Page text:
Effective mail surveys are typically planned and executed like a well-choreographed dance routine that must have all dancers hitting their mark at the right place and the right time. Every step in the sequence – from printing and mailing to fulfillment and data collection services – must be optimized for a streamlined performance.
One step that requires particular attention is the timing and management of survey returns. Survey return management depends on factors outside your control, including the timing of respondents’ completing the surveys and the postal service delivering the returns. This relative blind spot also creates challenges in staffing. You can imagine the wasted cost in staffing a team to process more than 10,000 returns while facing unexpected survey return delays.
As a leading provider of mail surveys, we help researchers plan for and anticipate potential risks and/or delays before they happen. Here is what we found are the best ways to streamline your survey return schedule:
1. Set an Appropriate Response Time Window
Survey response time is driven by several factors:
- Interest Level – A high-interest topic and a short survey could see returns in as little as a few days, whereas others can take as many as one to two weeks. Being mindful of this will help you set reasonable timeline expectations.
- In-home Date – Depending on your mail delivery method (standard vs. express), your respondents may receive the survey in-home in as little as a few days or as long as 1 week or more. Consider in-home receipt as part of your timeline window.
- Return By Date – A clearly communicated “complete/return by” date should be printed on the survey materials so that respondents have a deadline.
- Holidays – Holiday mail takes longer to be both delivered and returned. Respondents also tend to put off completing their surveys during holidays as distractions abound. If you must send out your surveys during a holiday, allow extra time for returns. We typically recommend a 3-4 week return window for most surveys, and 5-6 weeks during holidays, to ensure participants have enough time to consider and complete their surveys.
2. Don’t Jump the Gun on Subsequent Mailings
During your response window, you will notice that the number of responses starts to taper off. While you may be eager to move on to your next mailing, we recommend waiting for any late responses because of the impact it will have on subsequent mailings. As you can see from the 2nd graph above, the 2nd mailing was sent when the response rate reached its lowest. This is to provide the follow-up mailings a revised file of respondent names and addresses before going into production – which can take up to a week or more (depending on the level of printing and assembly required). In so doing you can account for people’s replies from the first mailing and avoid sending them follow-up mailings for a survey they just completed!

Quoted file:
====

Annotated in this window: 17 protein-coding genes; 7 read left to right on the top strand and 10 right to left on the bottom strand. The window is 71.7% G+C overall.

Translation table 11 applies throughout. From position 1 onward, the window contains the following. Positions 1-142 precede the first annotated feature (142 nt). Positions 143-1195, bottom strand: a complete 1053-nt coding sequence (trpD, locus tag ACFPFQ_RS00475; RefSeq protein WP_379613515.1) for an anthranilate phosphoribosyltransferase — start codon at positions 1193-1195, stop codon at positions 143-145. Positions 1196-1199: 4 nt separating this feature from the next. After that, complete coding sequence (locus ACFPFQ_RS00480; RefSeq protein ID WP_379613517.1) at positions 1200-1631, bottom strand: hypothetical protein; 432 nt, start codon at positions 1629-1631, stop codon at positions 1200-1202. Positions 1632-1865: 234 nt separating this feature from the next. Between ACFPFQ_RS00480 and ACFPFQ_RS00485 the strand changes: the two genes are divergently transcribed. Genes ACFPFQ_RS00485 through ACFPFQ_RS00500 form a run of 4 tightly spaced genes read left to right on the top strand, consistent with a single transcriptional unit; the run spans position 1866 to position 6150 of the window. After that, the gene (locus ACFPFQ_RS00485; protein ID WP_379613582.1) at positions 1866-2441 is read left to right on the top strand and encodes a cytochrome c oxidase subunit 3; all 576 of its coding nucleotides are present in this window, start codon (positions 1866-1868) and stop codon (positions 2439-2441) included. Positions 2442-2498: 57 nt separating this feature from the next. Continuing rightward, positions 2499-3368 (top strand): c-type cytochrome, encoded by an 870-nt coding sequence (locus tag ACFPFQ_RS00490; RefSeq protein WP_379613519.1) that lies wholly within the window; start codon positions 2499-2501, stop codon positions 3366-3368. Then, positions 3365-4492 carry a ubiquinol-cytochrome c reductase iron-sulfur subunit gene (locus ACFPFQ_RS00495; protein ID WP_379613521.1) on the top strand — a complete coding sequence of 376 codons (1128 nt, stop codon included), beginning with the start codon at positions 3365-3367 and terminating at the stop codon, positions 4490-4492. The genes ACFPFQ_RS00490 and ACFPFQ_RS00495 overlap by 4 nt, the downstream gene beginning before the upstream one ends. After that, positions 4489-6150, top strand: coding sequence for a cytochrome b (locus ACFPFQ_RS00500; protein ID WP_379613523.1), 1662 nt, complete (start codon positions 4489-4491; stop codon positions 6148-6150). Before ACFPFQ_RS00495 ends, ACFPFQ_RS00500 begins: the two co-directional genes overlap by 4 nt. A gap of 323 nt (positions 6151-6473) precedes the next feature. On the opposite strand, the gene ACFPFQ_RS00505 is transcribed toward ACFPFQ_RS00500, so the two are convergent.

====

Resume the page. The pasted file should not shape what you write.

3. Minimize Post Office Delay
There are specific steps you can take before the returns come in that will help you streamline and expedite the process:
- Make sure there is enough money in your business reply account – If you overlook this step, you likely won’t hear about it until after the envelopes have piled up at the post office, and someone gets around to contacting you, costing you valuable time and energy.
- Make sure your dedicated postal worker is not on vacation – It happens more often than you would think. Postal workers are given various assignments, and there is typically an employee dedicated to handling your company’s reply mail. We recommend you call the post office to ensure that a dedicated staff member will indeed be working on your assignment during your response window.
Survey response mail is among the most exciting yet uncertain parts of survey management. By following these tips, you’ll be better able to estimate your timeline, minimize risk, and account for all of your survey responses.